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Blast rocks Hezbollah arms depot in southern Lebanon amid Israeli overflights

Source: Annahar
Georgi Azar
Photo of the reported blast circulating on Twitter.
Photo of the reported blast circulating on Twitter.
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BEIRUT: A major explosion rocked Tuesday the village of Ain Qana in southern Lebanon, prompting Hezbollah operatives to cordone off the blast site, sources told Annahar.

The blast coincided with intensive overflights of Israeli warplanes and UAVs, which had not left the airspace of the Hezbollah strongholds of Nabatiyeh and Iqlim al-Tuffah since the early hours of the morning, according to the National News Agency. 

The cause of the blast was not immediately clear as residents scrambled to evacuate the area, according to eyewitness reports. Reporters were barred from getting close to the scene as members of the group were quickly stationed in its vicinity. 

Reuters, quoting a security official, said the blast occurred at a house belonging to the Iranian-backed militant group. The house, AP reported, was being used as an arms depot for Hezbollah. 

Thick grey smoke ballooned over the town, located above the port city of Sidon.

This is the second major blast to rock Lebanon is as many months, after the Beirut port explosion that killed almost 200 people and injured thousands on August 4.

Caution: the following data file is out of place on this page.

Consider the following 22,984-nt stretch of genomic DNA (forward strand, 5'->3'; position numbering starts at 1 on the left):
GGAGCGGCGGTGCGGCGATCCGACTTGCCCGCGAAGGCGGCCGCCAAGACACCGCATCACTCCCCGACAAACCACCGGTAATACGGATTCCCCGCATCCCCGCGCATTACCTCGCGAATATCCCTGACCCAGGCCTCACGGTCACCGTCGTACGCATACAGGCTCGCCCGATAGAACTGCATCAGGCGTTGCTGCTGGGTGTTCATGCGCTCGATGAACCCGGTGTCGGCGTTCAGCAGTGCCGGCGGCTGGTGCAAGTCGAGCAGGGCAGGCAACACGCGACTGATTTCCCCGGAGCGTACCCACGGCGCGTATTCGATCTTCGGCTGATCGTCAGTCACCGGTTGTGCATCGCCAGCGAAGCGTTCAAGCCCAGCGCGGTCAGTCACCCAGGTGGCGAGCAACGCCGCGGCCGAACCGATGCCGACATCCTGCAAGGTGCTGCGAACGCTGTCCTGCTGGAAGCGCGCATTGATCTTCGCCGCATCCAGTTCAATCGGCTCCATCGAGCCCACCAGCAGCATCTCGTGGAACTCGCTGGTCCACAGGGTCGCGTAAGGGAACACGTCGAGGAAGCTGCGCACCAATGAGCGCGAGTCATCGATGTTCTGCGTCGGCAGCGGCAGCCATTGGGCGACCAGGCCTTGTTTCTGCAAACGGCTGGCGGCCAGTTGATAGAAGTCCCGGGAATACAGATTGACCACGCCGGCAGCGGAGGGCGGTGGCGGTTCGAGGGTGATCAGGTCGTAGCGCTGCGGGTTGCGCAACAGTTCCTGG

Lebanon has been without a fully functioning government since the immediate aftermath of the Beirut port blast with both the Shiite duo of Hezbollah and Amal Movement hampering its formation. 

Despite the precarious position Lebanon finds itself in, which calls for the formation of an independent Cabinet capable of implementing hard hitting reforms, both groups are insisting on holding on to the Finance Ministry portfolio in any new government and on naming the Shiite ministers. 

On Monday, President Michel Aoun warned that Lebanon was “headed for hell” if a solution to the crisis isn’t reached. 

Asked by a reporter where Lebanon is headed if no government is formed soon, Aoun replied: “To hell, of course. Why else would I be standing here speaking if this wasn’t the case?”

No breakthrough has been reached, sources familiar with the negotiations told Annahar, with Aoun yet to speak with Prime Minister-designate Mustapha Adib following his latest remarks.  

Adib, who came to power after being nominated by Hezbollah, Amal, Aoun’ Free Patriotic Movement, and the majority of the Sunni MPs, has been attempting to form a government without consulting with the parliamentary blocs, the president said. 

The political deadlock has crippled French President Emmanuel Macron’s initiative to put in place a miniature government made of independent specialists. 

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